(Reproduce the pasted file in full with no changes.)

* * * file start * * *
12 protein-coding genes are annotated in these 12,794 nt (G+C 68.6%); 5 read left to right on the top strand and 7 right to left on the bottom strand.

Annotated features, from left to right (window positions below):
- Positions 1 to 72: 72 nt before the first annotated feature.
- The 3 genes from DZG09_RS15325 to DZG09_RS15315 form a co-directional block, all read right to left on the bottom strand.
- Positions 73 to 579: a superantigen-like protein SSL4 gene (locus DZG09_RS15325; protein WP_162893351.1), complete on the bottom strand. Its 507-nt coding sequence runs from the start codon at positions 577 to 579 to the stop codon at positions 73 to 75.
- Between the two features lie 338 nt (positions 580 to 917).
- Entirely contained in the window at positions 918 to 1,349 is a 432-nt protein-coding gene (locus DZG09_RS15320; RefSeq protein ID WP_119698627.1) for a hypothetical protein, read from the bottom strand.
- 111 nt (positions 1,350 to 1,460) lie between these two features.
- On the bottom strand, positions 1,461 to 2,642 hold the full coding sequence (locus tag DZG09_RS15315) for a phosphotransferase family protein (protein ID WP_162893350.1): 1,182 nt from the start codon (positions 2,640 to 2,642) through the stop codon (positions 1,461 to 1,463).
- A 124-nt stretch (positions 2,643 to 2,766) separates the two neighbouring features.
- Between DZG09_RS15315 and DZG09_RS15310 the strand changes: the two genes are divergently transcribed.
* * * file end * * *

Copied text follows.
12 protein-coding genes are annotated in these 12,794 nt (G+C 68.6%); 5 read left to right on the top strand and 7 right to left on the bottom strand.

Annotated features, from left to right (window positions below):
- Positions 1 to 72: 72 nt before the first annotated feature.
- The 3 genes from DZG09_RS15325 to DZG09_RS15315 form a co-directional block, all read right to left on the bottom strand.
- Positions 73 to 579: a superantigen-like protein SSL4 gene (locus DZG09_RS15325; protein WP_162893351.1), complete on the bottom strand. Its 507-nt coding sequence runs from the start codon at positions 577 to 579 to the stop codon at positions 73 to 75.
- Between the two features lie 338 nt (positions 580 to 917).
- Entirely contained in the window at positions 918 to 1,349 is a 432-nt protein-coding gene (locus DZG09_RS15320; RefSeq protein ID WP_119698627.1) for a hypothetical protein, read from the bottom strand.
- 111 nt (positions 1,350 to 1,460) lie between these two features.
- On the bottom strand, positions 1,461 to 2,642 hold the full coding sequence (locus tag DZG09_RS15315) for a phosphotransferase family protein (protein ID WP_162893350.1): 1,182 nt from the start codon (positions 2,640 to 2,642) through the stop codon (positions 1,461 to 1,463).
- A 124-nt stretch (positions 2,643 to 2,766) separates the two neighbouring features.
- Between DZG09_RS15315 and DZG09_RS15310 the strand changes: the two genes are divergently transcribed.